No matter the number of zeros there are in a sum, it can never equal .1 ~Me

For close to a week, the eyes of innocent Nigerian netizens have been endlessly poked by nothing save arguments and counterarguments orbiting the certificate of one out of 109 Senators. No matter how many miles I walk through the estate of Facebook, the words Dinosaur, Dino, Dino’t, Certificate etc. keep trailing my gaze. I jump the fence over to the realm of Twitter, but these words still echo like the lyrics of a hit track. Ladies and gentlemen, shall we cut it out already?!

At a time when the nation’s economy is still under intensive care, when the instruments of terrorism are still not sheathed, when our brothers are perpetually harassed and killed by our junior brothers in South Africa, and when jumping inside the lagoon has become the new craze, our attention is forcibly arrested by whether or not one Senator graduated from Ahmadu Bello University. In this dire period, we find ourselves pointlessly occupied with this person’s number of credits in WASC. Some have even driven the debate farther into petty assertions about which school is “naturally ahead” and which is artificially behind. Can’t we see that this whole saga is an unhelpful distraction? Is it not obvious milords that we are making a mountain out of a molehill?

I am not saying, indeed, Mr Melaye graduated from Ahmadu Bello University. That is for the Senate Investigative Panel and the Court to determine. Neither am I saying facts pointing in the other direction should simply be overlooked or treated with flippancy. I am only saying we should take to Confucius’s advice and not use a canon to kill a fly.

One, a university degree has never been a legal prerequisite to a seat in the Senate, or even at the Aso Villa. Section 65(2) of the 1999 Constitution (as amended) provides that “a person shall be qualified for election (into the Senate) if: (a) he has been educated up to at least School Certificate level or its equivalent; and (b) he is a member of a political party and is sponsored by that party.”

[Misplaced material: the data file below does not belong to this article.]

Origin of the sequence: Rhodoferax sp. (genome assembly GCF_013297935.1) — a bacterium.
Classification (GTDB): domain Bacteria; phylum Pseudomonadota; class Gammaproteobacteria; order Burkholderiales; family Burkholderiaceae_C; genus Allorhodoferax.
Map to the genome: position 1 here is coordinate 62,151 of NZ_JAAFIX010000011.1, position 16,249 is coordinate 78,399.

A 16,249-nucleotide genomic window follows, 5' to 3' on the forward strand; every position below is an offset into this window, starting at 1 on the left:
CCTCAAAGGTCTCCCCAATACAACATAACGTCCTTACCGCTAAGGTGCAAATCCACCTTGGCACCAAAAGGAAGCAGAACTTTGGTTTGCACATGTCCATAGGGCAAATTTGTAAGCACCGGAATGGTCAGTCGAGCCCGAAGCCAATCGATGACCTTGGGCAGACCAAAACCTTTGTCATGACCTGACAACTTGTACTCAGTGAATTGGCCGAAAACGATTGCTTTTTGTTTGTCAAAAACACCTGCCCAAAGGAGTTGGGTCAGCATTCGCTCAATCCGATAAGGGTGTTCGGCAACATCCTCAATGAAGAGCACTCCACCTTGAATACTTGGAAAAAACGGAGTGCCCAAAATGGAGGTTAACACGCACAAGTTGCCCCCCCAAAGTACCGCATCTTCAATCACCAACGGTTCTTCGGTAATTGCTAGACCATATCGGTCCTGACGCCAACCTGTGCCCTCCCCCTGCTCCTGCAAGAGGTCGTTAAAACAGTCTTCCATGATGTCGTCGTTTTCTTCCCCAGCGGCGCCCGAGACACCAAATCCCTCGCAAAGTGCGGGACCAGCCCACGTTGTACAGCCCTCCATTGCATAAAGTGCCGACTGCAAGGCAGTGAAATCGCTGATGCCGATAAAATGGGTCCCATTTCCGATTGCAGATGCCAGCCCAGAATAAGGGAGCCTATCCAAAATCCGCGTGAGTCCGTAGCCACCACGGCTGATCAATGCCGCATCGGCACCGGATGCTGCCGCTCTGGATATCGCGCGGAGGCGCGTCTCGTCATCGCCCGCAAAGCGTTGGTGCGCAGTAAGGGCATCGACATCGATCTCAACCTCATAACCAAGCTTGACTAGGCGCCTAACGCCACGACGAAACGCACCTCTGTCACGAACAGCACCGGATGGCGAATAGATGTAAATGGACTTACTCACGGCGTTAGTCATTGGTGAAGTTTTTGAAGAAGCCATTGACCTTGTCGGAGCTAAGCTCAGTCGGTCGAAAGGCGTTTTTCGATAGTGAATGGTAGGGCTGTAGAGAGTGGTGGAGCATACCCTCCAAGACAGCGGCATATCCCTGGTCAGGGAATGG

And according to the same document, the expression “school certificate or its equivalent” can refer to a Secondary School Certificate or even a Primary Six School Leaving Certificate presented alongside other things. If this is the case, then why are we going to the bother of proving a legal inconsequentiality? Without the controversial certificate, Mr Melaye could well still have become a member of the Red Chamber. And without certificates too, anyone could still become a brilliant leader. If you do not believe, kindly ask the biography of America’s all-time greatest president, Abraham Lincoln.

Let us not forget that the art of academic forgery among political circles is just as common as official ages among dear footballers. We need not fish deeply within the vast ocean of history before we find similar examples in the cases of Salisu Buhari of the 4th Assembly, Bello Masari of the 5th Assembly, Dimeji Bankole of the 6th Assembly among others.

People who say this scandal is a big deal are the same set of people who would somersault in surprise at the sight of the headline, “BREAKING! Dog bites innocent man.” But when they read the reverse – “Man bites innocent dog” – their faces shall remain deadpan. I agree with the Igbo elders who postulated that when one’s goat goes missing, the aroma of a neighbour’s soup becomes suspicious. The goat, in this case, has not gone missing. Thus, what has happened is neither suspicious nor surprising.

Mr Melaye has always been in the news for the wrong things: assassination of witness, assaulting a fellow Senator, criminal intimidation, misrepresentation of facts, embezzlement and stealing his association’s brand new television while in school … and the list goes on.

I shall rest my case upon the spot-on juxtaposition of an expert witness, a political analyst and social commentator, Eseoghene Al-Faruq Ohwojeheri:

“It was a non-issue if the President went to secondary school. But it is an issue if a senator went to university. That the President could not have gotten into the Army without a secondary school certificate was a defence. That the Senator could not have been doing a Masters without a BSc is all of a sudden not a defence… Oh, what a shame! The Senator graduated with third class. Oh, it does not matter that the President had an F in Mathematics.”

The facts have spoken, milords. Let us lend our ears.